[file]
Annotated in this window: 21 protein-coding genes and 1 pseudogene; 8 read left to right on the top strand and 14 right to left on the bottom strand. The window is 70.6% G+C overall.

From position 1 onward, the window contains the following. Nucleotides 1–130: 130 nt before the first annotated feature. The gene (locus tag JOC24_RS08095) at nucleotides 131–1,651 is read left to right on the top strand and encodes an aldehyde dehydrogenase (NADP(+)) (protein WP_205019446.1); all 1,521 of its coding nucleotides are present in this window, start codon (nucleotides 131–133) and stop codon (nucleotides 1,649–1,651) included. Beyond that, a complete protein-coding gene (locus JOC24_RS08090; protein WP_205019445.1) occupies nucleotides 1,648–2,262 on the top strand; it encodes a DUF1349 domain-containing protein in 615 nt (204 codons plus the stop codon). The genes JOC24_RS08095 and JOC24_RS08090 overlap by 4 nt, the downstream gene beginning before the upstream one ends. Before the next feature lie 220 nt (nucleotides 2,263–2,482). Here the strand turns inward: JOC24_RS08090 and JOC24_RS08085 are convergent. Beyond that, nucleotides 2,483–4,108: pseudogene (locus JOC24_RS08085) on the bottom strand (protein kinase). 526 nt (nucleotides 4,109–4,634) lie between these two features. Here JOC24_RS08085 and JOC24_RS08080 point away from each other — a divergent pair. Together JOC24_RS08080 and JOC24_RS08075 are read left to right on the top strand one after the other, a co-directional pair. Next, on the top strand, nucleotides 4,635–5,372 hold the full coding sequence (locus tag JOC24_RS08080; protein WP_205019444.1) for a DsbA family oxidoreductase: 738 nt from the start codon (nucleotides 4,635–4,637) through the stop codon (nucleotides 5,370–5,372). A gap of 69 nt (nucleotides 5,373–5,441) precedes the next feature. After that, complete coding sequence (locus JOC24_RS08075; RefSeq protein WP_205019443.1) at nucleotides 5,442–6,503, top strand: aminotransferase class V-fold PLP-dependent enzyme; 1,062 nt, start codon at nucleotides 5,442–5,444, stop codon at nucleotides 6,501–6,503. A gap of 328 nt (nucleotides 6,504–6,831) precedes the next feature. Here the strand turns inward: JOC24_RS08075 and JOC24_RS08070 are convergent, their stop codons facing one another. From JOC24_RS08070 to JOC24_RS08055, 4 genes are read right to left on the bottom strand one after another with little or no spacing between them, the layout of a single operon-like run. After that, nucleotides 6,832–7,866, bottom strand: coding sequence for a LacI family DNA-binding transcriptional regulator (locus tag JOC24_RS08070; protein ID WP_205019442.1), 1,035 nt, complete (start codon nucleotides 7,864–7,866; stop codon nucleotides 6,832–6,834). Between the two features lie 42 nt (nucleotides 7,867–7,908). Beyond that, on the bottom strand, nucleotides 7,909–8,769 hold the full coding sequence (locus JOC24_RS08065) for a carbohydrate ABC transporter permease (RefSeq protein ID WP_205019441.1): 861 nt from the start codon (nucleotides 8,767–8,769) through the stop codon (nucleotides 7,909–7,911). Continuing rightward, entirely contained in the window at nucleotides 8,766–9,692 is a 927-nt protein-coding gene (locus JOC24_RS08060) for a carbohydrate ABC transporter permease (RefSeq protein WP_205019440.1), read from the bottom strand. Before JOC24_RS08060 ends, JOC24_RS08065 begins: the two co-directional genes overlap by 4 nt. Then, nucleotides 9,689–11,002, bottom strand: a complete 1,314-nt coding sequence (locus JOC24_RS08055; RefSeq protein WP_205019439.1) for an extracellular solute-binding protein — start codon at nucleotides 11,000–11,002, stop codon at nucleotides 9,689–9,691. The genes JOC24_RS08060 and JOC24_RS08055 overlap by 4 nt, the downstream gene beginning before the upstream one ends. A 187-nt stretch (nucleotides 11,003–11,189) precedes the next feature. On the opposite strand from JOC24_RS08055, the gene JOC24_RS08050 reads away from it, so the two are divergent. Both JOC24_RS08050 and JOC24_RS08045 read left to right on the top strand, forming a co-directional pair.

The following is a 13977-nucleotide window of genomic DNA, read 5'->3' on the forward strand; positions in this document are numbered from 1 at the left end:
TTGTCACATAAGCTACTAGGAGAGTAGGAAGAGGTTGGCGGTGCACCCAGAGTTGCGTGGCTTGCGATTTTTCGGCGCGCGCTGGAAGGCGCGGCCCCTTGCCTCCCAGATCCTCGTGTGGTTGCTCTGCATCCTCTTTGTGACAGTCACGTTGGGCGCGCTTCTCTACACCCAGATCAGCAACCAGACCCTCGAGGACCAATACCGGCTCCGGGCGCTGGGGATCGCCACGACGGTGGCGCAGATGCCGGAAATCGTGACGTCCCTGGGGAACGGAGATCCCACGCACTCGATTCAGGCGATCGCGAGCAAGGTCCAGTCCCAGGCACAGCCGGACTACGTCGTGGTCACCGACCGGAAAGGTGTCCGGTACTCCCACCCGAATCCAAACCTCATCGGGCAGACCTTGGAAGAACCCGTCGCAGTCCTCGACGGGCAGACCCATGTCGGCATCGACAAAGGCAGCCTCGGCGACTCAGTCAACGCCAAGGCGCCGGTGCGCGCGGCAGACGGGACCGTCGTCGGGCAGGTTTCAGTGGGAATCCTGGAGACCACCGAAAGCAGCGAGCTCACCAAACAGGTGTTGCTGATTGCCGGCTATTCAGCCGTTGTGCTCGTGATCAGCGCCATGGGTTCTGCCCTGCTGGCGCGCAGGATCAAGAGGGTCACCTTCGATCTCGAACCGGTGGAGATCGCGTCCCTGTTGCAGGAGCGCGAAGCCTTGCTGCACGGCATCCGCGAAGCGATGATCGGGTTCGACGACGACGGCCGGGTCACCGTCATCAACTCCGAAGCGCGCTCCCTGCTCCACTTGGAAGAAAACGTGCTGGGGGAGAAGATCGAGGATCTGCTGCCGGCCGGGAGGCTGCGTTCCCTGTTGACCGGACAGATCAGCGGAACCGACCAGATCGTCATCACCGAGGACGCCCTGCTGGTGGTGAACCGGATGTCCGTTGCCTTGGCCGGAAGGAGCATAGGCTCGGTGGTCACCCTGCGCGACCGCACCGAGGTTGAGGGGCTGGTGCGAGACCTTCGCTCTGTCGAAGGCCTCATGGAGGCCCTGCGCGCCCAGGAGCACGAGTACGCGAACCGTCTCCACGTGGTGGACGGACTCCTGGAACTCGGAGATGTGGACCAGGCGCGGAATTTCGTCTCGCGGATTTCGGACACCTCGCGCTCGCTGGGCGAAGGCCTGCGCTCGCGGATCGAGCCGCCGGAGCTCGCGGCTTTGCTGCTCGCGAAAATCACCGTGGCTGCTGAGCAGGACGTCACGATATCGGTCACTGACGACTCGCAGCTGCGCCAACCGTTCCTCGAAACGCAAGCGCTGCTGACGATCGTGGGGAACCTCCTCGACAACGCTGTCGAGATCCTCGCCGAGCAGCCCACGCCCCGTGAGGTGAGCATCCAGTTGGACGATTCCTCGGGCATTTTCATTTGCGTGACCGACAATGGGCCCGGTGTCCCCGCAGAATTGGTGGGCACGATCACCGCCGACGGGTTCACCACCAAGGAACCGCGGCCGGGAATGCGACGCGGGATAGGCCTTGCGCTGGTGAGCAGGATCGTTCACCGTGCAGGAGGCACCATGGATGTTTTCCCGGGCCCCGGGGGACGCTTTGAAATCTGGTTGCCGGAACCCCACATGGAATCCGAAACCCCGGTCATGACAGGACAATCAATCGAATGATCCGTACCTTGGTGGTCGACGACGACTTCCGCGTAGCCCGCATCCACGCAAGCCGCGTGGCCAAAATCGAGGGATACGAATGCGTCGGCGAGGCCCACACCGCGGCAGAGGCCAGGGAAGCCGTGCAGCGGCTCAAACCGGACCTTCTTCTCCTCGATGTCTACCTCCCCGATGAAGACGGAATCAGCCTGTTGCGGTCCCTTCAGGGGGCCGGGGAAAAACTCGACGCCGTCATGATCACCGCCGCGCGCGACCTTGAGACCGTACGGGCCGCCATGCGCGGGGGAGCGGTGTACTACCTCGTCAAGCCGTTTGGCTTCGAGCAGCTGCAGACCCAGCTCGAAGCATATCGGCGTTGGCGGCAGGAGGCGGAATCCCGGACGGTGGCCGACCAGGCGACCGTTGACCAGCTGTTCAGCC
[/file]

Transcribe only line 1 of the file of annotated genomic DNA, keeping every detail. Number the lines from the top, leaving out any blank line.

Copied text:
Annotated in this window: 21 protein-coding genes and 1 pseudogene; 8 read left to right on the top strand and 14 right to left on the bottom strand. The window is 70.6% G+C overall.